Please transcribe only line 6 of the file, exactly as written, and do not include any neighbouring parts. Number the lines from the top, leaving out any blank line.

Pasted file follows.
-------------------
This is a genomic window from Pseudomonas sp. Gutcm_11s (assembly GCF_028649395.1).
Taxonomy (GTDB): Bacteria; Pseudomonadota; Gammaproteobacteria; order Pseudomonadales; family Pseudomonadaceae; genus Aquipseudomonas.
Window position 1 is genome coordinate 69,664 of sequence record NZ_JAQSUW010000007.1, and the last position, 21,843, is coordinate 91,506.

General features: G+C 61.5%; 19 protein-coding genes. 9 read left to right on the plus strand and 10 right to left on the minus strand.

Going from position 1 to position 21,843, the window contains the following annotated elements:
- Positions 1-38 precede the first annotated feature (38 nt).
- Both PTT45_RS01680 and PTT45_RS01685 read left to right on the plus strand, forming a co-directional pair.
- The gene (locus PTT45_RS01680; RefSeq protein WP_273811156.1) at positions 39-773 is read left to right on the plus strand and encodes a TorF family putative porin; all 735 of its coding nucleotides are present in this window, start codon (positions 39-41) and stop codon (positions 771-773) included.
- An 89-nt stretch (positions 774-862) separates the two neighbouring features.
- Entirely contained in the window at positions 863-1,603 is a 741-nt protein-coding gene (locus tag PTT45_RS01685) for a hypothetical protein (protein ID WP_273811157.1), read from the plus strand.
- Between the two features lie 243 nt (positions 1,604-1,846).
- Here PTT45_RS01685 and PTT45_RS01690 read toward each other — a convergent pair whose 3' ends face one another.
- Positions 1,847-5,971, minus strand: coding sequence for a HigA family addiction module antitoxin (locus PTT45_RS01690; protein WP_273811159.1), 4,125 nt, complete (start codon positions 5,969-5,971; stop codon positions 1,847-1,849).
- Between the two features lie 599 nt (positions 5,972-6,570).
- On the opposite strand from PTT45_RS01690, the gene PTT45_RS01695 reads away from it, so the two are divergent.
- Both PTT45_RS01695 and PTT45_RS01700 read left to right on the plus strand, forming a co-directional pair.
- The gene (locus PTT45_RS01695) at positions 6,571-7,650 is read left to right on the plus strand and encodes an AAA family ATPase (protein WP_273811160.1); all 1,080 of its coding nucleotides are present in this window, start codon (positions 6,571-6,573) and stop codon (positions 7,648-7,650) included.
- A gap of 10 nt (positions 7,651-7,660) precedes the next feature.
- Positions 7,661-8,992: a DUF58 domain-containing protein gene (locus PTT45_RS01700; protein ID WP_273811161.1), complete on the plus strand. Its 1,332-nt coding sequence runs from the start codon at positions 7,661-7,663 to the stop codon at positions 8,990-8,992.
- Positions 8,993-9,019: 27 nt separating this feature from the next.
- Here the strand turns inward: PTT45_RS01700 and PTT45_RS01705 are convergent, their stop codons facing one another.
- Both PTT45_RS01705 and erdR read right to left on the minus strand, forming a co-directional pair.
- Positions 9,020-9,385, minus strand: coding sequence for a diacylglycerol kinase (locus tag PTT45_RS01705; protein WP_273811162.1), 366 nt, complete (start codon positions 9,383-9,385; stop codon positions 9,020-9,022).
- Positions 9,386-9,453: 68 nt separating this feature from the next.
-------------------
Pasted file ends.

- Positions 1-38 precede the first annotated feature (38 nt).